The right to be heard principle is the basis of the protection of human rights during each decision of the administrative bodies. The purpose of my bachelor’s degree is to determine in what manner and to what extent the principle is ensured in administrative procedures, and what are the forms of the right to be heard principle protection in connection with violations of this principle. The purpose is also to compare the Slovenian regulation with the Canadian regulation, and to find out, which are the most frequent violations of the principle to be heard in the Slovenian system.
To find the most problematic area regarding the violation of the principle, I compared the annual reports of the Ombudsman, conducted interviews with three entities, each from different perspective of the system of administrative procedures, and studied the case-law of the Supreme Court of Slovenia. In addition, I analysed the primary and the secondary resources to determine the orderliness of the field in Canada and Slovenia, compared them to each other and established contact points.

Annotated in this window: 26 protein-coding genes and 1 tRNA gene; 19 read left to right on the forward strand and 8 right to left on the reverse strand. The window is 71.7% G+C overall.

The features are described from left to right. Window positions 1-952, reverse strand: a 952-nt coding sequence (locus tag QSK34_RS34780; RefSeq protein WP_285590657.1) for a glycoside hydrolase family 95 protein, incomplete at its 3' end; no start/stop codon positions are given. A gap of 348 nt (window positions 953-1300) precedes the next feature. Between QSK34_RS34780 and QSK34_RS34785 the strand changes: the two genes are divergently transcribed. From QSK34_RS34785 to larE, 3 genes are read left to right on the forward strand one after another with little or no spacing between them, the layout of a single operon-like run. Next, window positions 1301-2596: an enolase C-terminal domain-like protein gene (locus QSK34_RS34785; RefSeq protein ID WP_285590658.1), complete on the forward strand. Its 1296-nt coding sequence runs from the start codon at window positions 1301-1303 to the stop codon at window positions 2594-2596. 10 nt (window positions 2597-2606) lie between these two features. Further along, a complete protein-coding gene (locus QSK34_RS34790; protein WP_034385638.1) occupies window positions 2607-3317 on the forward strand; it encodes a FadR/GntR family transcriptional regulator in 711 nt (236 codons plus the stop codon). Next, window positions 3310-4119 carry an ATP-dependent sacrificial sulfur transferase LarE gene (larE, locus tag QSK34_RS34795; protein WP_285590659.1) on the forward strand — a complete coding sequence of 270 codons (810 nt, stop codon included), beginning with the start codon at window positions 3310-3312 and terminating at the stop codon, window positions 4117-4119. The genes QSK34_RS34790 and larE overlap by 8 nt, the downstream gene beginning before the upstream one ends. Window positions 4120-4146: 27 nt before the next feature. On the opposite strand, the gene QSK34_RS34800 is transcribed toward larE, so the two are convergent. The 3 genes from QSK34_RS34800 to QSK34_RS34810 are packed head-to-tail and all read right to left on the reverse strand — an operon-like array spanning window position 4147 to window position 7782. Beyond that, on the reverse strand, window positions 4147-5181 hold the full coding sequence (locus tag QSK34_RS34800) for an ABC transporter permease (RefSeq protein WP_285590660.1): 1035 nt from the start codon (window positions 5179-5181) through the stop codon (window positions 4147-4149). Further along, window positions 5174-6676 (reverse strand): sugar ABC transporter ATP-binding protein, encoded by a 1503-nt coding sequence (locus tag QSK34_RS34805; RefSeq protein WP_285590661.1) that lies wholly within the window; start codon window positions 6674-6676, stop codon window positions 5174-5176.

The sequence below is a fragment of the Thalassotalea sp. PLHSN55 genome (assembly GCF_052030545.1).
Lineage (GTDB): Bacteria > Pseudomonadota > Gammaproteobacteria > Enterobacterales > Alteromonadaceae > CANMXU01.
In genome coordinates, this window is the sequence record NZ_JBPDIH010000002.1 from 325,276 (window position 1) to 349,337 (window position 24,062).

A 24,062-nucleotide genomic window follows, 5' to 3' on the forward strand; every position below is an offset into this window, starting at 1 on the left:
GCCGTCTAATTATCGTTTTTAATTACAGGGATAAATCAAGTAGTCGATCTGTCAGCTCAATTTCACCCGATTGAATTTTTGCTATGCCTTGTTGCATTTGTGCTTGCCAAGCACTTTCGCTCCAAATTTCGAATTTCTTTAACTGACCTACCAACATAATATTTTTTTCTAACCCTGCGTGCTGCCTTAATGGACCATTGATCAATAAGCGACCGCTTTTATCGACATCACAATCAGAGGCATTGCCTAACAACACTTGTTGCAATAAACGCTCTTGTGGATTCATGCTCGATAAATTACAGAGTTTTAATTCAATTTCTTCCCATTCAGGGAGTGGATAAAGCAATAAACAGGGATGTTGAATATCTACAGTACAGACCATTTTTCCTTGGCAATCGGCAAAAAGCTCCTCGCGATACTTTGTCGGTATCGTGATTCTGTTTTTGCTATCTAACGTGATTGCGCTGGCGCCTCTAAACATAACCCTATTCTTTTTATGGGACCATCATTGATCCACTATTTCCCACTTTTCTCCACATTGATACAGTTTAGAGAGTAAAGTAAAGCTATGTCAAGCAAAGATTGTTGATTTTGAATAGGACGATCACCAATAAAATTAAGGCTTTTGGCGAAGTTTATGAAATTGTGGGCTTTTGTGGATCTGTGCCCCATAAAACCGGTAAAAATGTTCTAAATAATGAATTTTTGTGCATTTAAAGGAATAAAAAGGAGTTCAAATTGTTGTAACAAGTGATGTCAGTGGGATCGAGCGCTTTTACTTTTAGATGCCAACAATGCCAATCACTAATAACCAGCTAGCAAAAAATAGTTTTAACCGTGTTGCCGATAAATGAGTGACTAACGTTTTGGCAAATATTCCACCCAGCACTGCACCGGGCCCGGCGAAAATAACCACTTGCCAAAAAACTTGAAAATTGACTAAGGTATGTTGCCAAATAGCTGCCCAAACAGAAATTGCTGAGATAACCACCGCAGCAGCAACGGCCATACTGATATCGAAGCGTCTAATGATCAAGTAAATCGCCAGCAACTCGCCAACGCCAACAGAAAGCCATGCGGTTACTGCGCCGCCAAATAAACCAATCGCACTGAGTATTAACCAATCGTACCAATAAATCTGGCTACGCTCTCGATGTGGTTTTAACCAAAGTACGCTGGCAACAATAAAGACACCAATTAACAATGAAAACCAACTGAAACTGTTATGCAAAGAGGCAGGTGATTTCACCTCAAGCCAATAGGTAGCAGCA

Through the analysis of literature and judicial judgments, annual reports and interviews, I realized that the importance of the right to be heard principle in the eyes of the administrative bodies is often overlooked. The violations mainly occur in the areas of immigration and international protection applicants, while groups of children, foster care and people with disabilities are also vulnerable.
The importance and usability of my bachelor’s thesis is to be aware of the significance of the right to be heard principle to all who make decisions now or in the future. With the bachelor’s thesis, I am presenting possible violations of the right to be heard principle and the ways in which those violations are avoided. With greater awareness and understanding the problem’s integrity and the principle in general, decisions will be more transparent, legitimate and correct.